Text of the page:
Five things to know about adult hearing loss

Family Health
Feb 8, 2024

As we age, it’s natural that our bodies experience change. Our bones aren’t as strong, wrinkles appear around our eyes and even our hearts get slower.

You may also experience the need to crank up the volume on the television or radio or find yourself asking family and friends to repeat themselves. That’s because just like every other part of our body, our hearing organ can age as well.

“Inside of the organ are cells for hearing and overtime those cells deteriorate or get damaged due to environmental factors or genetics and that can cause hearing loss as we age,” says Rachel Goldsmith, Au.D., CCC-A, senior audiologist at Georgia Ear, Nose & Throat Specialists. “Not everyone, but a lot of individuals will get presbycusis, which is that natural aging of the ear, which can cause hearing loss.”

Hearing loss is common in the United States, with more than 200,000 cases reported yearly. According to the National Institute on Health, approximately 15 percent of American adults over 18 report some trouble hearing.

Adults can experience hearing loss at any age. Roughly two percent of adults in the 45 to 55 range have disabling hearing loss increasing to more than eight percent by ages 55 to 64, 25 percent from ages 65 to 75 and 50 percent of those who are 75 and older.

Here are five things you should know about adult hearing loss:

1. What causes hearing loss?
Besides aging, there are several other factors that can contribute to loss of hearing including exposure to high levels of noise, such as heavy-machinery, loud music or military bombing, and having a family history. For example, if you have a parent or grandparent who suffered hearing loss, then Goldsmith says you are more likely to experience hearing loss.

Other causes may include disorders, such as Otosclerosis, Meniere’s disease, labyrinthitis, autoimmune inner ear disease, head injury, tumors on the hearing nerve, metabolic disorders and disease or illness that result in high fever, such as meningitis. Certain medications, particularly chemotherapy medications, can also cause hearing loss, Goldsmith adds.

2. What are signs of hearing loss?
Signs and symptoms of hearing loss may include:

  • Difficulty understanding words in background noise, such as at a restaurant
  • Needing to turn up the volume on the TV or radio
  • Perception that others are mumbling
  • Frequently asking people to repeat themselves
  • Avoiding social situations
  • Tinnitus, or ringing in the ear

3. What should I do about it?
If you experience symptoms of hearing loss, you should see a specialist, such as your primary care physician, an Ear, Nose & Throat doctor or an audiologist, as soon as possible, especially if you have a sudden loss of hearing and/or loss of hearing in just one ear, Goldsmith says. You should also see a doctor if you have hearing loss after taking medicine, after having cold or flu symptoms or a medical problem associated with hearing loss.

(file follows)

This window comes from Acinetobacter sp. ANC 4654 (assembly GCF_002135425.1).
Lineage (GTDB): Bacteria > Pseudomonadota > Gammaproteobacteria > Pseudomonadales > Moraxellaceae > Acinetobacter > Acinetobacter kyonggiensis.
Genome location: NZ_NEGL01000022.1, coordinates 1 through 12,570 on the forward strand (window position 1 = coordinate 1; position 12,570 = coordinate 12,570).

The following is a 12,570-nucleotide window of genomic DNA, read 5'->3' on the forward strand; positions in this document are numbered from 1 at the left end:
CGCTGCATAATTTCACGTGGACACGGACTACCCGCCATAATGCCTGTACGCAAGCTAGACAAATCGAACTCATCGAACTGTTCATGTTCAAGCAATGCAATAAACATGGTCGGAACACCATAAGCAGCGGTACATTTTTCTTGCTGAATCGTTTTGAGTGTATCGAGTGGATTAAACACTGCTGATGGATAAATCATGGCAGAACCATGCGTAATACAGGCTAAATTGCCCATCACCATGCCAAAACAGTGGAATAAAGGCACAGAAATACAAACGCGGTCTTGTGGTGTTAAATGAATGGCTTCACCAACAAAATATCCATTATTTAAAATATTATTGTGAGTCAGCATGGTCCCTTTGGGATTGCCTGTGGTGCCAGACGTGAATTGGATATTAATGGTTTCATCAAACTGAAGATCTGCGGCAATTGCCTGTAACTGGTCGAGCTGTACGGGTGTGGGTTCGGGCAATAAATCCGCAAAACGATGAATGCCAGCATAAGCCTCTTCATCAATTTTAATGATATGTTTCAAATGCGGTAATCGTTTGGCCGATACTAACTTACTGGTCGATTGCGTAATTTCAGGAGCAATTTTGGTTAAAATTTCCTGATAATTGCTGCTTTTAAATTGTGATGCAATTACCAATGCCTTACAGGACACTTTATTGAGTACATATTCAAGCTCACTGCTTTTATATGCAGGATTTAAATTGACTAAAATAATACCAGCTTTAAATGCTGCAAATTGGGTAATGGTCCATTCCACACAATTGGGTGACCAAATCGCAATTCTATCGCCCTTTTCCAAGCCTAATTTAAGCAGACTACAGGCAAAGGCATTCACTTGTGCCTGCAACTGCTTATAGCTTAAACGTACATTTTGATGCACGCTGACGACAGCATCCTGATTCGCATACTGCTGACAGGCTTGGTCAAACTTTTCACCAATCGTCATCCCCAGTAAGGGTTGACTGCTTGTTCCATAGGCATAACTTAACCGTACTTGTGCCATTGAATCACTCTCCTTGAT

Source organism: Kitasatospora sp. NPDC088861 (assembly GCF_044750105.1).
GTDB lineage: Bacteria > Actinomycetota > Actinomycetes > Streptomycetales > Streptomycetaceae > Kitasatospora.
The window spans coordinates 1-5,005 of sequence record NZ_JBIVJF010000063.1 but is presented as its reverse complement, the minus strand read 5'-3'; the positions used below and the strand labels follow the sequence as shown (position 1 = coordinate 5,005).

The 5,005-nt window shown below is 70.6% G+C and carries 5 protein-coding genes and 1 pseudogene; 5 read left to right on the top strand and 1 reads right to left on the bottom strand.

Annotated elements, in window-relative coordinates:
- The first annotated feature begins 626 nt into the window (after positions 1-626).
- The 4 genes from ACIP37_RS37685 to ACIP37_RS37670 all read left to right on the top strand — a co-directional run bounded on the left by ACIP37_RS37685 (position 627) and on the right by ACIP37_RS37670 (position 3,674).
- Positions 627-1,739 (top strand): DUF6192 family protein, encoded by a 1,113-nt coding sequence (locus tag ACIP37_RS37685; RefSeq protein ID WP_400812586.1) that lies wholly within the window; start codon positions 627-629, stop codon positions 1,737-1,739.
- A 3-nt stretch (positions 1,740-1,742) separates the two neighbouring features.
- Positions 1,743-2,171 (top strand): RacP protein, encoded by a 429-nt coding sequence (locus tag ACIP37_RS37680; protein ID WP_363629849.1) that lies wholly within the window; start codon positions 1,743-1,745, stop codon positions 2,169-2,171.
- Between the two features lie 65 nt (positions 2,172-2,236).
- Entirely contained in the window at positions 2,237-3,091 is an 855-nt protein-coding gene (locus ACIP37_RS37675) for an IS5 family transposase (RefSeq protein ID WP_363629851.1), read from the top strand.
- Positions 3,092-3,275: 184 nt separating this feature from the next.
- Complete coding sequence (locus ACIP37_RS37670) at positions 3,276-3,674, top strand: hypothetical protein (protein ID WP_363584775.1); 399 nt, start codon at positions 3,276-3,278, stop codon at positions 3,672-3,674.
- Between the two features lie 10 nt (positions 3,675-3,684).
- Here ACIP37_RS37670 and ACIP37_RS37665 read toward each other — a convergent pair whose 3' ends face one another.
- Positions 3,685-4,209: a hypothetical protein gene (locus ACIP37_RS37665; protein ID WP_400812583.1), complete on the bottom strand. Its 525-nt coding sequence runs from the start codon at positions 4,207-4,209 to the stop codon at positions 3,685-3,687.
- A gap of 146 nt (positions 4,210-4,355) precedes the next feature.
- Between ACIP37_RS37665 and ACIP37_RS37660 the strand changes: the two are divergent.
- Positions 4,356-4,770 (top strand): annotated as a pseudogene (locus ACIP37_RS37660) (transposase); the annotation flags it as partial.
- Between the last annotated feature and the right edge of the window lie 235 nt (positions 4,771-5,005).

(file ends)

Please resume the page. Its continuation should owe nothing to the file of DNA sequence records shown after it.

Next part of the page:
“There are studies that have looked at long-term effects of not treating hearing loss, and it’s been associated with decreased memory, higher incidences of depression and anxiety, especially with social withdrawal that can come with hearing loss, and a higher risk of falls,” Goldsmith says.

“I think there’s been a little reduction in the stigma of hearing loss and people are more proactive about their health,” Goldsmith adds. “Patients are less resistant to treating their hearing loss knowing the risks associated with untreated hearing loss. I’ve definitely seen more of that since I started working with people with hearing loss more than 10 years ago.”

4. How can an audiologist help me?
An audiologist is a master’s or doctorate level healthcare professional who evaluates, diagnoses, treats and manages hearing loss and balance disorders in adults and children. Audiologists are trained to identify and handle the non-medical side of hearing loss.

With most insurances, you do not need a referral to see an audiologist, Goldsmith says, and the hearing test is usually covered or available at a low-cost. Hearing tests don’t take a long time, but can put you and your audiologist in the right direction to correct your problem.

“We need to rule out obvious things like ear wax or fluid in he ears and perform the hearing test, and then make recommendations, whether that’s annual screening or if a hearing aid could be helpful,” Goldsmith says.

Related Article: Are over-the-counter hearing aids right for me?

5. Should I have regular hearing screenings as an adult?
A lot of primary care offices do a hearing screening during an annual visit. If your primary care doctor doesn’t currently offer this service, you can ask if they have the equipment to start doing so, or you can make an appointment with an audiologist.

Our audiologists at The Listening Center at Ga. ENT also have started doing routine free, community hearing screenings. The next one is the week of February 12th-16th. Please call 912-644-0722 to schedule a screening as spots will fill up fast.


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